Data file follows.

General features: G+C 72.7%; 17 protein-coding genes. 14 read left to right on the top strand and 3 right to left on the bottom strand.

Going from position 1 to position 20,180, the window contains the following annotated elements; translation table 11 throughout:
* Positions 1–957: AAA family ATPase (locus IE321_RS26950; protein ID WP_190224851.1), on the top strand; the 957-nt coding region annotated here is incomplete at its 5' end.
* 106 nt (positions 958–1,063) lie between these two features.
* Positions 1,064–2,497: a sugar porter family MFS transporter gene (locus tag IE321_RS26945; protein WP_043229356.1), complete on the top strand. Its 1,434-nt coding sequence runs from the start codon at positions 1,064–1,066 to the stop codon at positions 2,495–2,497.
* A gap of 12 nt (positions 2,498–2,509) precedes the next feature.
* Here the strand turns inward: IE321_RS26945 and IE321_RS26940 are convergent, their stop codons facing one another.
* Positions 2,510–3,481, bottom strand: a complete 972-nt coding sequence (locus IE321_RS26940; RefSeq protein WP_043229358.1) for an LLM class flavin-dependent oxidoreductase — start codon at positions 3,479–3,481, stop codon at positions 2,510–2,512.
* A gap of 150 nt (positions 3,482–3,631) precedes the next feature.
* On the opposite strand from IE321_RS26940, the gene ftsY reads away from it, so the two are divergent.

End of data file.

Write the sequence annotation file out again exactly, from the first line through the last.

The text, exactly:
General features: G+C 72.7%; 17 protein-coding genes. 14 read left to right on the top strand and 3 right to left on the bottom strand.

Going from position 1 to position 20,180, the window contains the following annotated elements; translation table 11 throughout:
* Positions 1–957: AAA family ATPase (locus IE321_RS26950; protein ID WP_190224851.1), on the top strand; the 957-nt coding region annotated here is incomplete at its 5' end.
* 106 nt (positions 958–1,063) lie between these two features.
* Positions 1,064–2,497: a sugar porter family MFS transporter gene (locus tag IE321_RS26945; protein WP_043229356.1), complete on the top strand. Its 1,434-nt coding sequence runs from the start codon at positions 1,064–1,066 to the stop codon at positions 2,495–2,497.
* A gap of 12 nt (positions 2,498–2,509) precedes the next feature.
* Here the strand turns inward: IE321_RS26945 and IE321_RS26940 are convergent, their stop codons facing one another.
* Positions 2,510–3,481, bottom strand: a complete 972-nt coding sequence (locus IE321_RS26940; RefSeq protein WP_043229358.1) for an LLM class flavin-dependent oxidoreductase — start codon at positions 3,479–3,481, stop codon at positions 2,510–2,512.
* A gap of 150 nt (positions 3,482–3,631) precedes the next feature.
* On the opposite strand from IE321_RS26940, the gene ftsY reads away from it, so the two are divergent.